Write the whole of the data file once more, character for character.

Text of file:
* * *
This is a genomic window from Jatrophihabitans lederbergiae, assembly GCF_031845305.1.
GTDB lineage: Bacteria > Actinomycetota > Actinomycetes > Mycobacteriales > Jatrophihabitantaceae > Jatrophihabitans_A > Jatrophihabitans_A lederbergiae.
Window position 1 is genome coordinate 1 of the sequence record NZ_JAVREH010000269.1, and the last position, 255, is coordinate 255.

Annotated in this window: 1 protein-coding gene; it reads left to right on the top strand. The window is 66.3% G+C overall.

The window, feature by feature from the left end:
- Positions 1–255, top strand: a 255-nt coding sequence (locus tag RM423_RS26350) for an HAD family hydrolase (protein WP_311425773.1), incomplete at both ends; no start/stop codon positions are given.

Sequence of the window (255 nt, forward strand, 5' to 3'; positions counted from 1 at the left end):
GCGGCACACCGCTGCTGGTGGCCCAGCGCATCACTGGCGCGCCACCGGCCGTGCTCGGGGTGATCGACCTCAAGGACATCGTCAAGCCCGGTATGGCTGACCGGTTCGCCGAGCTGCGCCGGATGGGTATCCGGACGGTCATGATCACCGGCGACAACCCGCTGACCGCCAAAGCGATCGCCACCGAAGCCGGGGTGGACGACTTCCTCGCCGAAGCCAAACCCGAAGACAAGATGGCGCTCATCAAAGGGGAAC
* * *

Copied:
This is a genomic window from Jatrophihabitans lederbergiae, assembly GCF_031845305.1.
GTDB lineage: Bacteria > Actinomycetota > Actinomycetes > Mycobacteriales > Jatrophihabitantaceae > Jatrophihabitans_A > Jatrophihabitans_A lederbergiae.
Window position 1 is genome coordinate 1 of the sequence record NZ_JAVREH010000269.1, and the last position, 255, is coordinate 255.

Annotated in this window: 1 protein-coding gene; it reads left to right on the top strand. The window is 66.3% G+C overall.

The window, feature by feature from the left end:
- Positions 1–255, top strand: a 255-nt coding sequence (locus tag RM423_RS26350) for an HAD family hydrolase (protein WP_311425773.1), incomplete at both ends; no start/stop codon positions are given.

Sequence of the window (255 nt, forward strand, 5' to 3'; positions counted from 1 at the left end):
GCGGCACACCGCTGCTGGTGGCCCAGCGCATCACTGGCGCGCCACCGGCCGTGCTCGGGGTGATCGACCTCAAGGACATCGTCAAGCCCGGTATGGCTGACCGGTTCGCCGAGCTGCGCCGGATGGGTATCCGGACGGTCATGATCACCGGCGACAACCCGCTGACCGCCAAAGCGATCGCCACCGAAGCCGGGGTGGACGACTTCCTCGCCGAAGCCAAACCCGAAGACAAGATGGCGCTCATCAAAGGGGAAC